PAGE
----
As end users look to reduce carbon emissions while minimizing capital equipment and operating costs, some are considering biofuels. While demand for this fuel is becoming more pronounced, third-party testing agencies, government regulatory bodies and even manufacturers are rushing to catch up to customer requirements and market needs.
A fundamental understanding of biofuel basics, their availability, the required equipment and some real-world examples noted below will help district energy managers make better sense of this type of fuel.
The most common liquid biofuels are ethanol and biodiesel. The U.S. has vast reserves of biomass across the country that can be turned into liquid biofuels. These resources include residues from wood processing, forestry and agriculture; algae; and municipal, industrial and food waste. Ethanol is primarily derived from plant starches and sugars, but scientists are discovering other ways to make it. Biodiesel, on the other hand, is produced from sources such as animal fats and vegetable oils.
Several other viable options are also on the market. One is pyrolysis oil, a cellulosic fuel made from woody biomass. Another option is residual fuel left over from the production of biodiesel. These options have different advantages and disadvantages, such as cost per BTU, retrofit cost and maintenance requirements. Costs can also be dependent on government subsidies and transportation.
The EPA’s Renewable Fuel Standard mandates that ethanol provide a nominal greenhouse gas (GHG) reduction of 20% compared to a 2005 petroleum baseline. Cellulosic fuels such as pyrolysis oil provide a GHG reduction of at least 60%. The renewable energy credits associated with the use of these fuels align with reduction in carbon emissions and market pricing.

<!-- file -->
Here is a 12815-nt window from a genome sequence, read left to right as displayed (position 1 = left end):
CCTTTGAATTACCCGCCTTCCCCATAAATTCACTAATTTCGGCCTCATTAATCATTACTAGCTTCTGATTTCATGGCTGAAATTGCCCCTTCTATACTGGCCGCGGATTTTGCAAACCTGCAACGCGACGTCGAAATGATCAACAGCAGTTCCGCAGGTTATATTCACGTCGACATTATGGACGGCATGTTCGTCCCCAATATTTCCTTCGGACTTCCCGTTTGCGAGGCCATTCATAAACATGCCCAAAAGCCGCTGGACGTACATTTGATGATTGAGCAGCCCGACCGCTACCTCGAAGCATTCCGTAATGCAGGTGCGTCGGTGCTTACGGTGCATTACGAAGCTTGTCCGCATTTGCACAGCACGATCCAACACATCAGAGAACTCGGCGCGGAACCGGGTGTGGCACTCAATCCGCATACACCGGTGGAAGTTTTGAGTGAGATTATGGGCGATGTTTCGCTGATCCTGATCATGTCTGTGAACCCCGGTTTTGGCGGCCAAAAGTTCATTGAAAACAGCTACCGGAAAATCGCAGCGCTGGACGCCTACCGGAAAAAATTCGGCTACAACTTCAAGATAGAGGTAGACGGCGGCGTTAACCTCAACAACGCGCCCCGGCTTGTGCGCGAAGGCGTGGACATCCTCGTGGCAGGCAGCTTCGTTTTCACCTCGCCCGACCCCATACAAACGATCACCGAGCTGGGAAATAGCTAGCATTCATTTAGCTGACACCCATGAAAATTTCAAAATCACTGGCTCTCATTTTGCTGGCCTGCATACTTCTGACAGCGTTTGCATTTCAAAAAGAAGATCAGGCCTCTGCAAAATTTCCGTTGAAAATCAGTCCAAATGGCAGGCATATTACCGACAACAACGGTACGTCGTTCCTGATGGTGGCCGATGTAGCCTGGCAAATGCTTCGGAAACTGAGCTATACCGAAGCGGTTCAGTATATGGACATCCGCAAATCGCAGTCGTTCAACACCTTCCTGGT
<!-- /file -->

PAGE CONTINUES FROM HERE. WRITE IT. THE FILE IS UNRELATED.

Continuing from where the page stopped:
HOW READILY AVAILABLE ARE BIOFUELS AND BIOFUEL TECHNOLOGY?
Because biomass is widely available in the U.S. and much of the rest of the world, the business case for converting biomass to liquid biofuels is attractive. Production facilities already exist across the U.S., often where abundant feedstock is on hand.
When several end users commit to using biofuels in a shared plant, it can often make sense to expand or create new production facilities close to where they are. Ideally, the feedstock, the production facility and the end user or users will be relatively close to each other, minimizing transportation time, cost and associated carbon emissions. While some biofuels may be available only in limited quantities today, if and when demand increases, producers will catch up.
Ethanol and biodiesel use requires relatively minor changes in fuel handling and combustion systems. However, it’s important when considering biofuel use to evaluate the suitability of elastomers and metals as construction materials. Most liquid biofuels are compatible with carbon steel components but not rubbers. Some, like pyrolysis oil, require fuel-oil storage tanks, piping and burner components to be stainless steel. That said, pyrolysis oil post-combustion equipment (e.g., boiler economizers) can be carbon steel because liquid biofuels combustion products are generally not corrosive when they appear in flue gas above its dew point.
Central energy plants often have existing infrastructure in place to burn liquid fossil fuel such as No. 2 fuel oil. It likely includes a storage tank, pumping and heating station, burner, boiler and associated boiler equipment, and it can be used for most biofuels, allowing for a relatively low-cost retrofit and an economically viable way to GHG emissions. Depending on the type of biofuel, system modifications may be required, but the boiler itself can be used for biofuels in nearly all cases. It is important to work with manufacturers and engineering professionals familiar with these types of retrofits and fuels to ensure a successful project.